The deaths in custody of five Indigenous Australians since March highlight the treatment of First Nations peoples as one of the most pressing policy issues facing the Australian government.
They also come at a time when recognition of First Nations peoples in the Constitution faces many barriers, including diminishing support from within the government.
Despite this, our research reveals substantial public support for a First Nations Voice to parliament, pressing the case for action.
A First Nations Voice to parliament has been the focus of the push for constitutional recognition of Indigenous Australians since 2015. After being endorsed by Aboriginal and Torres Strait Islander leaders in the Uluru Statement from the Heart in 2017, the proposed Voice has also become the centre of efforts to give Indigenous Australians a permanent say in decisions affecting them, and progress meaningful reconciliation.
There are two different ideas for a Voice. The first is to enshrine it in the Constitution, as outlined in the Uluru Statement; the second is simply to legislate it.
Our research shows greater support for the former, which would require a national referendum. It would also require a change in the government’s current preference for a legislated Voice.
Politically, there is a long history of resistance to First Nations people having a voice in parliament. Recently, there has also been debate over whether enough Australians would support this reform.
Substantial support for a First Nations Voice
In 2017, Griffith University’s Australian Constitutional Values Survey showed solid public support from the start, contrary to the fears of many leaders.
Now, the 2021 Australian Constitutional Values Survey by CQUniversity and Griffith University shows over 60% of Australians remain in favour of a First Nations Voice to parliament in some form.
The nationally representative online survey of over 1,500 Australians was conducted in February. While a quarter of Australians remain undecided, most of those had not heard of the proposal. Only one in eight respondents (12%) was opposed to the idea of a First Nations Voice.
The feedback on why Australians do or don’t value the reform comes at a crucial time, as submissions are being gathered by the federal government’s co-design process on what the Voice should look like.
Asked why they were in favour, most respondents said establishing a First Nations Voice would be the “right thing to do”, including as a step towards reconciliation. Many respondents also acknowledged the Voice’s role in addressing the ongoing effects of European colonisation.
Respondents also viewed the Voice as an important way of listening to First Nations peoples, improving policies and making a practical difference. Others saw the Voice as a way to recognise the special status of First Nations peoples as the country’s traditional owners.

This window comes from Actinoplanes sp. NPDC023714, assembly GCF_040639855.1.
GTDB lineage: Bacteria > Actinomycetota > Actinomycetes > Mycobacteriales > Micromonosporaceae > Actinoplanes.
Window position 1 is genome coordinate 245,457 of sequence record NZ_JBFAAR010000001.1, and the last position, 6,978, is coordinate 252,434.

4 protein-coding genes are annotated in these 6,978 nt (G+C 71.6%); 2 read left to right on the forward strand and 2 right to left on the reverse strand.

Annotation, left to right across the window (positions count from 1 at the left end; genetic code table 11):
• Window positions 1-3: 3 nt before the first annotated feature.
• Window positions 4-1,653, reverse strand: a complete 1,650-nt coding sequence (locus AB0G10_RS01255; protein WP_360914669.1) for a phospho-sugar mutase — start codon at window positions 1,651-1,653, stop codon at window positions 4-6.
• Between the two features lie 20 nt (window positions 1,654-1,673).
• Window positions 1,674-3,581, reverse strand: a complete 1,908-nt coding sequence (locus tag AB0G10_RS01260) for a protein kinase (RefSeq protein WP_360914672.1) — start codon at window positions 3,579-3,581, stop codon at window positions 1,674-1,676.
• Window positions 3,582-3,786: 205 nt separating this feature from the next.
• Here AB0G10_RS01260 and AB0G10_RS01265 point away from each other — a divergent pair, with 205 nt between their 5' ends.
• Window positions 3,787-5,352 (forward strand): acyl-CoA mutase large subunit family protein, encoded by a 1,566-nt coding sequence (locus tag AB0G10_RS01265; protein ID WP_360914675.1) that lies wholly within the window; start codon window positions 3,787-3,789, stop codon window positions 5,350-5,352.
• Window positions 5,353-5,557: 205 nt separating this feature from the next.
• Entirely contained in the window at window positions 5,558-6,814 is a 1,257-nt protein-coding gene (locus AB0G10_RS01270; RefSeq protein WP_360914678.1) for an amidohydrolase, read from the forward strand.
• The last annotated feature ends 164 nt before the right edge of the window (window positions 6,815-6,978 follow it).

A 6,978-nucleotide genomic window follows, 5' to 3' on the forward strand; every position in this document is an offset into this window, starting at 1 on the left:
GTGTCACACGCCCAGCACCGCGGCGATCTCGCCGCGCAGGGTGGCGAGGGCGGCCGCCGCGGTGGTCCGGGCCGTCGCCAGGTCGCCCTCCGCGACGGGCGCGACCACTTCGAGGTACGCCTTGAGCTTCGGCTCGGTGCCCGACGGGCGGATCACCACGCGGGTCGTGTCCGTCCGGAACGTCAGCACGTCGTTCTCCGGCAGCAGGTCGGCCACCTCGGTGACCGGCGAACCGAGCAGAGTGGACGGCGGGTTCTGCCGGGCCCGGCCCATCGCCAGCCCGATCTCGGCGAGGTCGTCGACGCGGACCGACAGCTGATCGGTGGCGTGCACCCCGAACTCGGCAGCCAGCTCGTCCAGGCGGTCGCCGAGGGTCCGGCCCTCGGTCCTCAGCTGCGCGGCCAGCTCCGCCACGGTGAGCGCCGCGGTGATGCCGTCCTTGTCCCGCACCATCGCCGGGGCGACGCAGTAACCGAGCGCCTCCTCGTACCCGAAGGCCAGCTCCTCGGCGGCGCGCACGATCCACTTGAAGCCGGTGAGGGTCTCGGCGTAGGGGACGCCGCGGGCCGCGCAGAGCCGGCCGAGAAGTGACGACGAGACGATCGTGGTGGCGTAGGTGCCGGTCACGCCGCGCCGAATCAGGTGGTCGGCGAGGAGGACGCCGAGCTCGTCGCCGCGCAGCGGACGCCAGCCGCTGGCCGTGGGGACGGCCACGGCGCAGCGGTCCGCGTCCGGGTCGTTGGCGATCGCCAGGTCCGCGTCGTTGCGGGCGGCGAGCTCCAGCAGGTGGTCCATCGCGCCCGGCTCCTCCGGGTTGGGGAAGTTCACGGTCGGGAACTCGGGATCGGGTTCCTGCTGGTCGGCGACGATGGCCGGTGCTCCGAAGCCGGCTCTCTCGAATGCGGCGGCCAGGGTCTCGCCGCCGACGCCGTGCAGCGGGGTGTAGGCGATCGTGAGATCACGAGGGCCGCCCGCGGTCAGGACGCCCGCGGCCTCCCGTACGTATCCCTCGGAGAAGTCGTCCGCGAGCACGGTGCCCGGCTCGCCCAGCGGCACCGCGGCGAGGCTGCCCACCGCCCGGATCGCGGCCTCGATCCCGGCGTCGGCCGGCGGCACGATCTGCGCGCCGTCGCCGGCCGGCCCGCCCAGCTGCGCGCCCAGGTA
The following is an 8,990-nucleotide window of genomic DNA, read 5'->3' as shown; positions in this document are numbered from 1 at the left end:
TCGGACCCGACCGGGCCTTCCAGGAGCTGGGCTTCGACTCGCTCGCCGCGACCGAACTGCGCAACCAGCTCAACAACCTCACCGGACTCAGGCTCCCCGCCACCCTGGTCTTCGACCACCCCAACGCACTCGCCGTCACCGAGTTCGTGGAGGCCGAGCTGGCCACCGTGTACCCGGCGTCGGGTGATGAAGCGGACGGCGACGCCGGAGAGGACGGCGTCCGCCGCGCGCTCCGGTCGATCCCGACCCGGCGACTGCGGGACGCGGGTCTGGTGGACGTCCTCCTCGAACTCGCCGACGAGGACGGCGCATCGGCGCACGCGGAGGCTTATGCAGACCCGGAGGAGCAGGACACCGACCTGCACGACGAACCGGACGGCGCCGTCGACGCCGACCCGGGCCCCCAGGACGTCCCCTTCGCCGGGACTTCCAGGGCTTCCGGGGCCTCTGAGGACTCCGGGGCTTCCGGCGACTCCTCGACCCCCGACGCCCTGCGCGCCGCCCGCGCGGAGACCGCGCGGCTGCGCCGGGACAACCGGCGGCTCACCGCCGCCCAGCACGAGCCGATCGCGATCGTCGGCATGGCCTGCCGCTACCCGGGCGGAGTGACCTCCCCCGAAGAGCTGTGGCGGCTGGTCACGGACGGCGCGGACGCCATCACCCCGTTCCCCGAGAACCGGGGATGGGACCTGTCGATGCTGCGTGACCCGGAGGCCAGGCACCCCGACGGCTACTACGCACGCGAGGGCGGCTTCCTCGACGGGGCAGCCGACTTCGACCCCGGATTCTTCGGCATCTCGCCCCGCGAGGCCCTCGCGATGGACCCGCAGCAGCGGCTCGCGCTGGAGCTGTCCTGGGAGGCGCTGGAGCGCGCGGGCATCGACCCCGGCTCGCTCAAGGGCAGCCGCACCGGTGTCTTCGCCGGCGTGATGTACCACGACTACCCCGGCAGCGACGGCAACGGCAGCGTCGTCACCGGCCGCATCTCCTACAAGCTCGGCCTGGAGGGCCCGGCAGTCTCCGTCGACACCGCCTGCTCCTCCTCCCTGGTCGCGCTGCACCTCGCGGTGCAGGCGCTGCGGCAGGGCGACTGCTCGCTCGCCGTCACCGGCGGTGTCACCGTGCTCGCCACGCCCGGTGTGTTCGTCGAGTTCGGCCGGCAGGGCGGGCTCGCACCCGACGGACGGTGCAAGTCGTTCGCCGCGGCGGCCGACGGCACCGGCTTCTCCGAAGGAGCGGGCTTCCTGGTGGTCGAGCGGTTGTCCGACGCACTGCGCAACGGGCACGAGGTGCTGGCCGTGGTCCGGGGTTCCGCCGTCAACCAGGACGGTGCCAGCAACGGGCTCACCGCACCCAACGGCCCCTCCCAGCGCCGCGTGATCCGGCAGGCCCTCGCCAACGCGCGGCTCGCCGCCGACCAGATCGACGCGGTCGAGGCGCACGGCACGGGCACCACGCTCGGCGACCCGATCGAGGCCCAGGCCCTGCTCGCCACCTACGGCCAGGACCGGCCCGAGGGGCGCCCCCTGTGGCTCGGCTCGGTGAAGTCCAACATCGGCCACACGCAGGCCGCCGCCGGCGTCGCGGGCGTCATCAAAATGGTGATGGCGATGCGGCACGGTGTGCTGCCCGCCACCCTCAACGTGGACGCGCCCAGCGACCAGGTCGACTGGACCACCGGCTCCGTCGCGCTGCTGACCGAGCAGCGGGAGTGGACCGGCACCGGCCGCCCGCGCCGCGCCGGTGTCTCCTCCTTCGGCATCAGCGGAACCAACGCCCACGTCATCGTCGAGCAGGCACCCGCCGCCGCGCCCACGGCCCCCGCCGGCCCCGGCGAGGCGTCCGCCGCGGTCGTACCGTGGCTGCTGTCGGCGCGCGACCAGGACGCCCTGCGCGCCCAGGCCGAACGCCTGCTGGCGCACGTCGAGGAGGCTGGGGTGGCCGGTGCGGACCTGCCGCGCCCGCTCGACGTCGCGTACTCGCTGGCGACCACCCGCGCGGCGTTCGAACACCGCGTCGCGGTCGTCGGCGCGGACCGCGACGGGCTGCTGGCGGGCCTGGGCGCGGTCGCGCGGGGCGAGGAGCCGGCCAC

These objectives and principles also have an impact on the form most Australians think the Voice should take.
Preference for constitutional rather than legislated Voice
Voice proposals began as the pathway to meaningful recognition of Indigenous peoples in Australia’s Constitution, described by Indigenous leader Noel Pearson as our “longest standing and unresolved project for justice”.
However, some leaders still question the constitutional goal, fearing a lack of public support.
Constitutional recognition would require a strong vote in a national referendum, similar to the historic result in 1967 that allowed government to make laws for Aboriginal people and include them in the census.
A predictable “fallback” is to simply legislate the Voice rather than enshrine it in the Constitution. This strategy was reinforced by Prime Minister Scott Morrison’s insistence that constitutional change is not on the agenda, claiming a lack of any
clear consensus proposal at this stage, which would suggest mainstream support in the Indigenous community or elsewhere.
But our survey indicates this fallback option would fall short of public expectations. Over half of all respondents (51.3%) said they would be in favour of enshrining the Voice via constitutional change. Only a quarter (26.3%) said they would still be in favour of the Voice as only a legislated reform, with no constitutional recognition.
Many Australians are still undecided, but the results show that if the plan is said to be supported by Indigenous Australians, this would make a difference for many of those on the fence.
The scope for a positive 1967-style result, therefore, remains substantial and real.
Compared to a legislated Voice, a constitutional Voice would benefit from greater stability because its existence would be guaranteed. A constitutional Voice would also deliver recognition called for by many Indigenous Australians.
The low public support for a legislated option also reinforces arguments that successful constitutional change would give more popular legitimacy than a legislated Voice, directly engaging the entire community and making the reform part of Australian history.
The results also indicate Australians see the practical value of making the Voice permanent by putting it in Australia’s founding document. This means it could not be simply abolished by future parliaments.
With only 21% of Australians against a constitutional Voice - as opposed to 34% against a purely legislated one - there is wide opportunity to pave the way to successful constitutional recognition once the co-design process has resolved questions of the Voice’s functions and form.
Creating a First Nations Voice to parliament is now the obvious way forward. The government is committed to establishing it, and general public support is solidifying. This is a remarkable testament to how the idea has resonated with people.
But the important lesson to consider is that the core of public support lies in establishing the Voice in the Constitution as a step on the journey towards reconciliation.